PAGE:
By Dr. Jaijit Bhattacharya
Prime Minister Narendra Modi’s Rs 100 crore Gatishakti program literally means the power of speed. It is essentially a grand orchestration of building infrastructure in the country on an unprecedented scale. India desperately needs an integrated plan for speeding up cargo movement in the country.
This has been one of the bottlenecks holding back the economy. Gatishakti provides that program. As part of the Gatishakti master plan, the government will strive to have deep coordination between sixteen ministries, which include railways, roads and highways, petroleum and gas, telecom, power, shipping, and aviation, among others.
What is to be noted is that telecom is also a part of the Gatishakti initiative. However, we have not yet heard the details of the telecom infrastructure push with Gatishakti and how deeply it will be integrated with the other proposed infrastructure.
The Gatishakti masterplan includes the development of 11 industrial corridors and two new defence corridors in Tamil Nadu and Uttar Pradesh. It also includes the creation of a whopping 220 new airports, helicopters and water aerodromes and 17,000 km of new gas pipeline network.
In addition, it aims to provide 4G network coverage in all Indian villages and to expand the national highway network to 2 lakh kilometres. So, there is an intent on developing the 4G telecom infrastructure, along with the physical infrastructure. But not much beyond that is known as of now.
Needless to say, infrastructure leads to growth due to massive consumption of cement, steel and other construction materials. It also helps sustain growth as it provides the infrastructure on which the logistics of the rest of the industries can be supported, without which, industries cannot grow. Also, like all programs, the implementation and its speed will be key, especially when the economy appears to be poised for explosive growth.
However, what would be even more beneficial would be to have an explicit digital plan embedded into Gatishakti, with not just digital infrastructure, but also to use digital to speed up the implementation and to maintain the infrastructure.
For a long time, I have been bringing up the need to have fibre optics across all linear assets such as roads, railway lines, gas pipelines and powerlines. The Ministry of Road Transport and Highways also has a stated policy as of 2003, on granting Right of Way (ROW) to lay fibre optics along the national highways. However, the process is complex, to say the least. It still requires approval from multiple government entities at state and national levels. And it is not applicable to any other infrastructure except national highways. There are no clearly stated policies on granting ROW to other telecom players along the gas pipelines, powerlines etc.
It would incrementally cost almost nothing to roll out fibre optics along the new linear assets, such as roads, railways etc. It is a considerable national loss for not laying out fibre optics during the construction of the new infrastructure.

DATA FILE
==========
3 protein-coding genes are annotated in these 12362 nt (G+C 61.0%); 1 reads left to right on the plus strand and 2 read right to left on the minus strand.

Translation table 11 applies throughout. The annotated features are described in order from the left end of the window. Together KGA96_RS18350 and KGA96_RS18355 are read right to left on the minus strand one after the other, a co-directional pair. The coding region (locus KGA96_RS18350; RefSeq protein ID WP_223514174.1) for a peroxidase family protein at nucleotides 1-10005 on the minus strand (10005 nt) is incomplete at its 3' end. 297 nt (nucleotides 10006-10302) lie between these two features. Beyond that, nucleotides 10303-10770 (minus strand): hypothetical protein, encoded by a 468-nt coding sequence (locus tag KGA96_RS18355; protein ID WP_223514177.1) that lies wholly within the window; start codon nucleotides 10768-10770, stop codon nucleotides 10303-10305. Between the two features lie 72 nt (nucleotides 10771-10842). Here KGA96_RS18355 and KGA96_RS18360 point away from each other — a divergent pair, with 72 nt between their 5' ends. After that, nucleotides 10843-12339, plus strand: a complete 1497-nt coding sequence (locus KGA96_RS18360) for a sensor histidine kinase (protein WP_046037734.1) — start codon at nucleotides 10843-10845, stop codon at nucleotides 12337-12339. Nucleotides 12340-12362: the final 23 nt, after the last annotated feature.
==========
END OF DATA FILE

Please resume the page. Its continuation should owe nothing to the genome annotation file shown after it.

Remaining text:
To be fair, individual entities such as GAIL and Indian Railways did roll out fibre optics along their assets of gas pipelines and railway lines respectively. However, they have not been able to utilize the assets to a significant extent.
And therefore, what is also required is an overarching entity, that is able to consolidate all these fibre optic networks that have been laid out by government entities and that will be laid out in future, and monetize these assets in a focused, dedicated manner, thus providing connectivity to the far corners of the country. It also provides the backbone needed to layout the 4G infrastructure, which is part of Gatishakti’s stated goals.
In addition, one would need to have digital solutions for aggregation of demand and supply of logistics requirements and hence solutions such as what startups like Cargo Exchange are providing would be important.
Perhaps, the government may consider bringing in aspects of the Open Networks and Open protocols initiative under ONDC as part of the Gatishakti initiative, integrating the infrastructure availability with the logistics services sector.
Moreover, making movement of goods easier between states by taking out the last few hurdles would be extremely helpful to unleash the economic potential of the country. The roads also need to be ‘smartified’ with aspects such as automatic monitoring of traffic, drone-based support including drone-based monitoring of maintenance of the assets and many such digital support systems that need to be incorporated at the design stage, which would lead to a single command and control centre for the entire Gatishakti initiative and for the resulting infrastructure.
It would also be interesting to connect the status of the various stretches of the Gatishakti infrastructure to local popular apps such as Koo, that can then provide to the users the status of the roads, railway lines, airports, heliports, water aerodromes and all other infrastructure that are needed by the citizens.
Having a digital aspect to Gatishakti is critical to sustaining the digital growth along with the physical growth of infrastructure. As we all know, the physical world and the digital world are tightly entwined and growth cannot be sustained efficiently without the physical and the digital infrastructure being laid out in tandem. Not laying out the digital infrastructure along with the new physical infrastructure will be a considerable national economic loss.
This article first appeared in India Today, https://www.indiatoday.in/business/story/gatishakti-digitising-the-power-of-speed-1867085-2021-10-20
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